Word Origins, Anybody?



L. Bird pkeets at hotmail.com
Sat Feb 19 22:10:42 CST 2005


http://www.mailtribune.com/archive/2005/0219/local/stories/16local.htm

>February 19, 2005

Since you asked
What’s all the ‘suss’ about?
I’ve heard the word "sus" several times recently. The first time I thought 
maybe I heard it wrong. From the context, I think I’ve figured out it means 
"check out," "surmise," "figure out," "analyze" or "discover." But does 
anybody know where it comes from?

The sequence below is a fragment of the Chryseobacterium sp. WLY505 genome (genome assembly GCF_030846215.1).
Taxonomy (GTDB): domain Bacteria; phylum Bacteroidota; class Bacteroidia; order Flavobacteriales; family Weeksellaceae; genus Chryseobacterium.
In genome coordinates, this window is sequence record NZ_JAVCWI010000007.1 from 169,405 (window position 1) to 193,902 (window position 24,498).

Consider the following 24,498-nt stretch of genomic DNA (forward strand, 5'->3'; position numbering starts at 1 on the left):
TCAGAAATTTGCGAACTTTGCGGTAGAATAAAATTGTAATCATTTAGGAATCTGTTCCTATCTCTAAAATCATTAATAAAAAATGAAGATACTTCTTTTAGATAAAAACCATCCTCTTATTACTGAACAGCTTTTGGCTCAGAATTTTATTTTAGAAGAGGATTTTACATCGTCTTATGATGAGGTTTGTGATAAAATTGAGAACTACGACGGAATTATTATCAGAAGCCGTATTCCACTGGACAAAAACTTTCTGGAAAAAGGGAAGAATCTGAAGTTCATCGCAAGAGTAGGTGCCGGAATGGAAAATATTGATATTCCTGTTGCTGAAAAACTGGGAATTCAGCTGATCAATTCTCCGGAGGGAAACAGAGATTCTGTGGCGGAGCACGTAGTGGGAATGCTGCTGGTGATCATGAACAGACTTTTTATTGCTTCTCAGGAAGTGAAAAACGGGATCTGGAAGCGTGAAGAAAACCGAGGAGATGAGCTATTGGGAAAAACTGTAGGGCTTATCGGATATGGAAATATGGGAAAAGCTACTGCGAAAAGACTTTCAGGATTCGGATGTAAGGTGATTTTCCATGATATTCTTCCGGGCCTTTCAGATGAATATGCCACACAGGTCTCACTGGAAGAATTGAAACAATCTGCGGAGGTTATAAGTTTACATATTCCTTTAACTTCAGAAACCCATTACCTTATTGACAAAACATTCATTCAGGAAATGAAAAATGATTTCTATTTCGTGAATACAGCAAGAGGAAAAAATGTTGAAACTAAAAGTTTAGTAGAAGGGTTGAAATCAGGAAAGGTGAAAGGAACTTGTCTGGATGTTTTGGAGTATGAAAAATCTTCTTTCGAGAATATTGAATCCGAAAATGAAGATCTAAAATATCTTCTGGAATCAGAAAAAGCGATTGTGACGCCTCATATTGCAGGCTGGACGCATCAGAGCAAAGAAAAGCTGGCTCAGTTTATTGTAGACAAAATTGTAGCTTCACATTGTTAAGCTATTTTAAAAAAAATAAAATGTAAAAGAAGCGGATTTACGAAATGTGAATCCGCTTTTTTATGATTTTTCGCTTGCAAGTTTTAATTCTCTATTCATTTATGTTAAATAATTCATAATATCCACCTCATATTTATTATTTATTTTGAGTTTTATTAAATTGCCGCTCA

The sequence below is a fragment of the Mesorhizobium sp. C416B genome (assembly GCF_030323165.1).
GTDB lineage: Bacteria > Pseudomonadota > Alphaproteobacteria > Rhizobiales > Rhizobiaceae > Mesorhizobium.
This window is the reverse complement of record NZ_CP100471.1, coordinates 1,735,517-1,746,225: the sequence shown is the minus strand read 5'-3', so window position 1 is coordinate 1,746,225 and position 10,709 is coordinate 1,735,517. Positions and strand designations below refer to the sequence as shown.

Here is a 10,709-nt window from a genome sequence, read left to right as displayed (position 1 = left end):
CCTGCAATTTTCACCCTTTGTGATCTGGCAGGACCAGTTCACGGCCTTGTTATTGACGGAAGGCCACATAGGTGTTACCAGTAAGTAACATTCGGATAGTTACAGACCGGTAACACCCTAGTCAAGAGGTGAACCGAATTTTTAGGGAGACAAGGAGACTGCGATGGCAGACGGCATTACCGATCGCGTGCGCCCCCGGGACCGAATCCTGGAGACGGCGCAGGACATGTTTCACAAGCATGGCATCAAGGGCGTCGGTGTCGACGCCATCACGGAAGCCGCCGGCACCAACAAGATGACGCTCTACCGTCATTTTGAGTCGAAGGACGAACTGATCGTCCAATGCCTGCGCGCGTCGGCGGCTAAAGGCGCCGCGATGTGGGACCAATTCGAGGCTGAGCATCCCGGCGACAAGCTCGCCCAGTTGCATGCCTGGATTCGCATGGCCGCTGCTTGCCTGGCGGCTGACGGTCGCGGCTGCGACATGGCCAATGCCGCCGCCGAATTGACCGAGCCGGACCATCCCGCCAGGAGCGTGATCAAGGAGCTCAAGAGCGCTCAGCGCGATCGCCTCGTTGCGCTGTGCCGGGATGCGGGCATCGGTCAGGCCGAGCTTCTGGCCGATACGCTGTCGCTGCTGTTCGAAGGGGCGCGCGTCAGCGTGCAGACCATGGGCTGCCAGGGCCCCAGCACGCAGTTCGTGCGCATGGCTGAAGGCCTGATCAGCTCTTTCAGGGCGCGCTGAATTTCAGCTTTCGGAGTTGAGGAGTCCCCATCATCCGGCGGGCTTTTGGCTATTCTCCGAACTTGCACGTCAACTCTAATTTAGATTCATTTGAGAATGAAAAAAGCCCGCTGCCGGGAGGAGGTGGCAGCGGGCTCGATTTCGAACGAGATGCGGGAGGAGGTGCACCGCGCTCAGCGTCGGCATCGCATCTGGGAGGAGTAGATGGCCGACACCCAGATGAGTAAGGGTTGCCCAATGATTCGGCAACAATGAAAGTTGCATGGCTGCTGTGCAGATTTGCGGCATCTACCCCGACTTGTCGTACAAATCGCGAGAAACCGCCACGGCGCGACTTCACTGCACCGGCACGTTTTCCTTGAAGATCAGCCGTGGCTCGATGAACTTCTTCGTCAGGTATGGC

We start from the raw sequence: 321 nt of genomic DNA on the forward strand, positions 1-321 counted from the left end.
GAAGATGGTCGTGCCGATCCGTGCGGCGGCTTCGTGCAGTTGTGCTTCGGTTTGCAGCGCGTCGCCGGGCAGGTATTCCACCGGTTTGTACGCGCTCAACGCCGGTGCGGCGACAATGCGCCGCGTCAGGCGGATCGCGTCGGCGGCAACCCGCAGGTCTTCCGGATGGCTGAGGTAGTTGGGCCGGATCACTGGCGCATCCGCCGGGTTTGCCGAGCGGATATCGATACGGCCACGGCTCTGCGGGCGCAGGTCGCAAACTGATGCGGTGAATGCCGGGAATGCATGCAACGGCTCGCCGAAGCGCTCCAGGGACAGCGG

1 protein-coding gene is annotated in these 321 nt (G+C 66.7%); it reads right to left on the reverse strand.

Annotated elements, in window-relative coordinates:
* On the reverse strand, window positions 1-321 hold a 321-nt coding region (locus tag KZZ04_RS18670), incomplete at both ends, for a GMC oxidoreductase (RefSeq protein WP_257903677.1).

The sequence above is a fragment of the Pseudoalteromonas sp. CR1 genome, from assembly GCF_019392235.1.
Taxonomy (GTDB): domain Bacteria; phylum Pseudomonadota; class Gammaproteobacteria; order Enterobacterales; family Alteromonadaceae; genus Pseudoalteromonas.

— Daniel N., Central Point

You have the meaning, Daniel, and it’s spelled with a double "s."

The origin is pretty simple. The word first turned up in the early 1950s in 
England, where it was used by cops and crooks as slang for the verb 
"suspect" in much the same way that "perp" would come to be used for 
perpetrator.

By the ’60s, suss was widely used in the U.K. It had turned up on our side 
of the Atlantic by the 1970s. The Who’s 1969 rock opera "Tommy" may be 
responsible. It contains the line, "I’ve got you sussed."

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